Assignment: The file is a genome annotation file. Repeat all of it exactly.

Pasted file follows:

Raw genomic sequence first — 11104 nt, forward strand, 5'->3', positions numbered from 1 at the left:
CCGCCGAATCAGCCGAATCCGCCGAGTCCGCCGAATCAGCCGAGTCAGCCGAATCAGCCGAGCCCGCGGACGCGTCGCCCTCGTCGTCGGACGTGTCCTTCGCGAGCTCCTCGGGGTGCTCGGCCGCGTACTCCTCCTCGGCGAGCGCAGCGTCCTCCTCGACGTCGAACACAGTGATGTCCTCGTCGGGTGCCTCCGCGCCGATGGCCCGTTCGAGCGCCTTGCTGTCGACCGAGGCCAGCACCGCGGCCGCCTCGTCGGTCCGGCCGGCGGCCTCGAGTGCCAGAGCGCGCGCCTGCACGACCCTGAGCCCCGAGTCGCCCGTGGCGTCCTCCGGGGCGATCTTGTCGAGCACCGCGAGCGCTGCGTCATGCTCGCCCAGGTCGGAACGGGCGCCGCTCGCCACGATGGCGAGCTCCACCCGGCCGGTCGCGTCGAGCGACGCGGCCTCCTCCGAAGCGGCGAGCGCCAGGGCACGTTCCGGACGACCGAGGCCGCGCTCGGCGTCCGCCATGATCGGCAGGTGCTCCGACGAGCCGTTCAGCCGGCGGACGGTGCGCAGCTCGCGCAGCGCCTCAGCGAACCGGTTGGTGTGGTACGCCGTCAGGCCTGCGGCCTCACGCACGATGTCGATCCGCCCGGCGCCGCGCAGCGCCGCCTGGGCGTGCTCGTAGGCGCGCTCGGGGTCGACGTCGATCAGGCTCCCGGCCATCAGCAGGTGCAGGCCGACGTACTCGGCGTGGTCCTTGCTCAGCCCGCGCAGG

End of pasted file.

Raw genomic sequence first — 11104 nt, forward strand, 5'->3', positions numbered from 1 at the left:
CCGCCGAATCAGCCGAATCCGCCGAGTCCGCCGAATCAGCCGAGTCAGCCGAATCAGCCGAGCCCGCGGACGCGTCGCCCTCGTCGTCGGACGTGTCCTTCGCGAGCTCCTCGGGGTGCTCGGCCGCGTACTCCTCCTCGGCGAGCGCAGCGTCCTCCTCGACGTCGAACACAGTGATGTCCTCGTCGGGTGCCTCCGCGCCGATGGCCCGTTCGAGCGCCTTGCTGTCGACCGAGGCCAGCACCGCGGCCGCCTCGTCGGTCCGGCCGGCGGCCTCGAGTGCCAGAGCGCGCGCCTGCACGACCCTGAGCCCCGAGTCGCCCGTGGCGTCCTCCGGGGCGATCTTGTCGAGCACCGCGAGCGCTGCGTCATGCTCGCCCAGGTCGGAACGGGCGCCGCTCGCCACGATGGCGAGCTCCACCCGGCCGGTCGCGTCGAGCGACGCGGCCTCCTCCGAAGCGGCGAGCGCCAGGGCACGTTCCGGACGACCGAGGCCGCGCTCGGCGTCCGCCATGATCGGCAGGTGCTCCGACGAGCCGTTCAGCCGGCGGACGGTGCGCAGCTCGCGCAGCGCCTCAGCGAACCGGTTGGTGTGGTACGCCGTCAGGCCTGCGGCCTCACGCACGATGTCGATCCGCCCGGCGCCGCGCAGCGCCGCCTGGGCGTGCTCGTAGGCGCGCTCGGGGTCGACGTCGATCAGGCTCCCGGCCATCAGCAGGTGCAGGCCGACGTACTCGGCGTGGTCCTTGCTCAGCCCGCGCAGG